SwimmingAfter Extra Year, Sophia Herzog Ready to Enjoy Last Paralympics

After Extra Year, Sophia Herzog Ready to Enjoy Last Paralympics


After Extra Year, Sophia Herzog Ready to Enjoy Last Paralympics

Sophia Herzog’s plan didn’t involve the Arkansas River. It didn’t involve a pandemic puppy or an extra year of putting her post-swimming career on hold.

But there the 2016 Paralympic silver medalist was in the spring of 2020 anyway. She’d just finished her degree in business communications in the fall of 2019, studying remotely with DeVry University from her home in Colorado. She was ready for one more go at the Paralympics, then the process of starting a career at age 23.

The COVID-19 pandemic changed all that. But a year later, Herzog is ready for her final run at the Paralympics in Tokyo, a journey with some unfinished business and an imperative, given all that the last year has been, to enjoy the journey.

Sophia Herzog Headshot (1)

Sophia Herzog

Herzog labored over the decision to soldier on. She’d won a silver medal in the S6 100 breaststroke in Rio to go with sixth place in the 200 individual medley. She won a pair of golds at the 2017 World Championships and finaled in three events, the highest finish a fourth place in the 100 breast, at Worlds in 2019.

The 2020 Tokyo Paralympics was going to be Herzog’s final Games. But whether or not she’d stick it out to 2021 took time to decide.

“I gave myself a little bit of time to figure out if I was going to go for this extra year,” Herzog said in July, after Paralympic Trials. “It got a little uncomfortable when Tokyo’s population didn’t want to have the Games, so there was still talks of it not happening. If they were going to postpone it again, if this whole year was going to be that I put off this retirement for nothing, so just mentally preparing myself to go for another year was hard.”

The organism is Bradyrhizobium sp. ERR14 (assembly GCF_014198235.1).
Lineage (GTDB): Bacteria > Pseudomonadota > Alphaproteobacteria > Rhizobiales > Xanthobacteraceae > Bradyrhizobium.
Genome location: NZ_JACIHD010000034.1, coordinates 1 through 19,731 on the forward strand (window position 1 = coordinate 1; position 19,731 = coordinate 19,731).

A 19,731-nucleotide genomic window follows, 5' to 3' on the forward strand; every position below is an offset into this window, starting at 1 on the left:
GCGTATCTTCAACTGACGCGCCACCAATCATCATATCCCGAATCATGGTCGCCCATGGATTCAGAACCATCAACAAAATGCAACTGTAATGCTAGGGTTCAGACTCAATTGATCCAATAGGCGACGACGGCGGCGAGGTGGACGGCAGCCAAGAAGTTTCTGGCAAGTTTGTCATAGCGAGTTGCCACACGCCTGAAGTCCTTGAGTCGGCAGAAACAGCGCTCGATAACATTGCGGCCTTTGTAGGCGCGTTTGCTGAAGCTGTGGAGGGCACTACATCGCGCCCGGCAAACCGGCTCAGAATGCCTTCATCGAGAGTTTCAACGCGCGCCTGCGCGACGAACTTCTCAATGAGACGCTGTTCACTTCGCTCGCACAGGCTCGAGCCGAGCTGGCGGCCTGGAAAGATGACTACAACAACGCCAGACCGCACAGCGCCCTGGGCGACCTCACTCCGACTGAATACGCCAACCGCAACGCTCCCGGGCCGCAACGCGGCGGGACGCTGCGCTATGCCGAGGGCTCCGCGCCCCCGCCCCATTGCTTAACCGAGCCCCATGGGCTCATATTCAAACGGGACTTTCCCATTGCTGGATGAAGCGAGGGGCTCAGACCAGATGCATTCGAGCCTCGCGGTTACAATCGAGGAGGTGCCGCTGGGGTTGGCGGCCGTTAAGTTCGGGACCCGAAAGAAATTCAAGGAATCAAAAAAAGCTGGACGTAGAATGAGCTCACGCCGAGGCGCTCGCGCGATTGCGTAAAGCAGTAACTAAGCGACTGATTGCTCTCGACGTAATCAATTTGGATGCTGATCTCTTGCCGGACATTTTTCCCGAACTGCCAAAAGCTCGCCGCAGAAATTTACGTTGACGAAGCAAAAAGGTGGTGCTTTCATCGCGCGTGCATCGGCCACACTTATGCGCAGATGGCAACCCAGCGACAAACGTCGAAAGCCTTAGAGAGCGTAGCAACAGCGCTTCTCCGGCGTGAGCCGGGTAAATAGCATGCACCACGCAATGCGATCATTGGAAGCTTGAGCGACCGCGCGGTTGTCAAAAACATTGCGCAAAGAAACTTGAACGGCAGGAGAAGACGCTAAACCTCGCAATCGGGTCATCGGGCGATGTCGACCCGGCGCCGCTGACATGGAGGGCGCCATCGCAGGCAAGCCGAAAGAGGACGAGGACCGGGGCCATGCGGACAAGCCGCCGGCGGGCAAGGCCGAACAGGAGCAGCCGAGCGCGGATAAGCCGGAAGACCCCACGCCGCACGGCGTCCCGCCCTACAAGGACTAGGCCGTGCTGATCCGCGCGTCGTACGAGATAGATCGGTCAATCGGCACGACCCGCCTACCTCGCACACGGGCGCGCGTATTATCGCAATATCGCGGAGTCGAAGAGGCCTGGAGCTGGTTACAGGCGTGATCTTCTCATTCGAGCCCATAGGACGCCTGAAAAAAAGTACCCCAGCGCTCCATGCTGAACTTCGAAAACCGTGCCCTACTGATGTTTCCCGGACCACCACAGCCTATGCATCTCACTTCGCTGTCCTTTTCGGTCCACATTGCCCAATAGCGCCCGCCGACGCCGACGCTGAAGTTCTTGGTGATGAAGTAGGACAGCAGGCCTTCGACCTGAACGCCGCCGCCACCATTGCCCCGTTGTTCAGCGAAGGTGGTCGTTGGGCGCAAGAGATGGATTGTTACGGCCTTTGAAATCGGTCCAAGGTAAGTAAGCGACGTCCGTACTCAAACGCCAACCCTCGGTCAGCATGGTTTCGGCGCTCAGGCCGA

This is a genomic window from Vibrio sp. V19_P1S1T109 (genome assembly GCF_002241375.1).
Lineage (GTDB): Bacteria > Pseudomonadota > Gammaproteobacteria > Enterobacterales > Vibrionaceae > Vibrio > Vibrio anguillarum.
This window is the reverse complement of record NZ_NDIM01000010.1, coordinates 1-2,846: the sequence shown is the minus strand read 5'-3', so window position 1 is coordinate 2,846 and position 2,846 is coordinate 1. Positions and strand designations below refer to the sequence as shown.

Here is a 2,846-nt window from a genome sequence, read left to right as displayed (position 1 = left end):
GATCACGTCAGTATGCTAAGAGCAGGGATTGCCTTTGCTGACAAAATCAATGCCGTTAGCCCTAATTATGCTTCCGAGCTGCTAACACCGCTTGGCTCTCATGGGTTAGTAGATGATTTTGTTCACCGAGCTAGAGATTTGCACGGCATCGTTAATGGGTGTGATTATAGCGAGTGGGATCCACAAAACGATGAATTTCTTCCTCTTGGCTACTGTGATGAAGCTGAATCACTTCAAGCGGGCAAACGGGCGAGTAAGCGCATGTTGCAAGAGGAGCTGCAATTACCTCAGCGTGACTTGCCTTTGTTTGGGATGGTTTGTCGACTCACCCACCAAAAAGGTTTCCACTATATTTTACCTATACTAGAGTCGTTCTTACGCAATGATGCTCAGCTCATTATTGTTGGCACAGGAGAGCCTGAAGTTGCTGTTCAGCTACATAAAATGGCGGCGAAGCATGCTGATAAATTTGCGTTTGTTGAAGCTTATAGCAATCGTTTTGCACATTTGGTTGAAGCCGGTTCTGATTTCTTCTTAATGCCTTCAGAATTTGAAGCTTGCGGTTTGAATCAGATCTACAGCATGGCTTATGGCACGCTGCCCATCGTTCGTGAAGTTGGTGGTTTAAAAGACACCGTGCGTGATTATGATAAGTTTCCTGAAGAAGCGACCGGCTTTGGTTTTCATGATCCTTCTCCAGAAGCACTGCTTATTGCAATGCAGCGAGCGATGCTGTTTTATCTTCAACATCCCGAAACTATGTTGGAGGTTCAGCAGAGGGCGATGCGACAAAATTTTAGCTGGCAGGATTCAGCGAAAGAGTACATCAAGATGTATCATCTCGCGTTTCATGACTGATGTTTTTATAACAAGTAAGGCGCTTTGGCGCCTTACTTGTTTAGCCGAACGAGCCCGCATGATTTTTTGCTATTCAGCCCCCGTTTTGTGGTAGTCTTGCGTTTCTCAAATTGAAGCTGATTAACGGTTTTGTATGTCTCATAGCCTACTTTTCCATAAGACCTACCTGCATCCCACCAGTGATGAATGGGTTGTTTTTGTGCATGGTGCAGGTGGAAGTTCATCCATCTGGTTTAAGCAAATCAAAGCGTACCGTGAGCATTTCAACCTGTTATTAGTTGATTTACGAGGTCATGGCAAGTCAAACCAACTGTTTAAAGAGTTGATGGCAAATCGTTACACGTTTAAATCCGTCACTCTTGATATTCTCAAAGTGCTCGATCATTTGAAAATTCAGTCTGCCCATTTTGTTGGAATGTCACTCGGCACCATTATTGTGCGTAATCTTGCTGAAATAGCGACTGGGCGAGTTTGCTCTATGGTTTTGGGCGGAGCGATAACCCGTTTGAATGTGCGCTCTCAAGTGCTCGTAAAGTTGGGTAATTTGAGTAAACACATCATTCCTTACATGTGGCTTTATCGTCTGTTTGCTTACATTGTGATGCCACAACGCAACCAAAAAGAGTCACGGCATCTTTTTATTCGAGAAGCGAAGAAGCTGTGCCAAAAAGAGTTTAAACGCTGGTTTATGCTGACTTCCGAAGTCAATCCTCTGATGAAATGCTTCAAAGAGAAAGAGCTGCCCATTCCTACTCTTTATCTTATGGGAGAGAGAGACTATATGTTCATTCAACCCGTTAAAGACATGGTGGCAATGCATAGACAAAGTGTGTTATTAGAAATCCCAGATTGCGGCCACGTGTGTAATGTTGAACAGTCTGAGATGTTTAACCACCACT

The plan for 2020 had been to devote the whole year to the Paralympics – a singular, post-graduate focus, then time to revel in whatever she accomplished in Tokyo before finding the next step. Herzog is approaching 2021 the same way, though the suspended animation of her career is uncomfortable at times. In free moments during the spring of 2020, for instance, when she could have been applying for jobs, she had to stop herself, since her summer was a little too booked for job interviews.

Instead, she’s resolved to take the year for herself, with time after Tokyo to spend with her partner, Nick, and their puppy, Odie.

Odie played a role in Herzog’s fitness routine. With pools shut down in the spring of 2020, the ability to take the rambunctious black lab, adopted in June 2020, out on long walks or bike rides was valuable cross training, mentally and physically.

Herzog felt pretty lucky in her training availability. A native of Fairplay, Colorado, and graduate of South Park High School (yes, that South Park), she swam at a pool in Salida, where she now lives, about an hour from her hometown. Training time didn’t return to consistent hours until the fall of 2020, but since then, it has been pretty steady, enough that Herzog didn’t resort to what many other Paralympians have in relocating to the Olympic and Paralympic Training Center in Colorado Springs to find stable pool time.

She augmented that work where she could with long hikes and cycling, to keep her mind fresh and occupied as much as anything during 2020.

“It’s just the mental strength mostly, and also just being so grateful because there’s so many people that I didn’t realize needed to keep the pool open,” she said. “Being grateful now for the opportunity to swim every single day, that is definitely eye-opening.”

Herzog has high hopes for her Paralympics. Through all of the travails of 2020 and 2021, she’s maintained autonomy over her journey. And she’s ready to enjoy the culmination of those years of hard work in Tokyo.

“This is going to be my last Games, and it’s not something I can come back to in 10 years,” she said. “It’s not a profession I can revisit, so just enjoying it and soaking it all in and being proud of my performances. … The veterans in Rio kept saying to journal through the Games and I kind of blew it off. But this time I’m definitely going to because in 20 years, I’d love to open that book and see little things that I’ll forget about in the moment and remember that then.”





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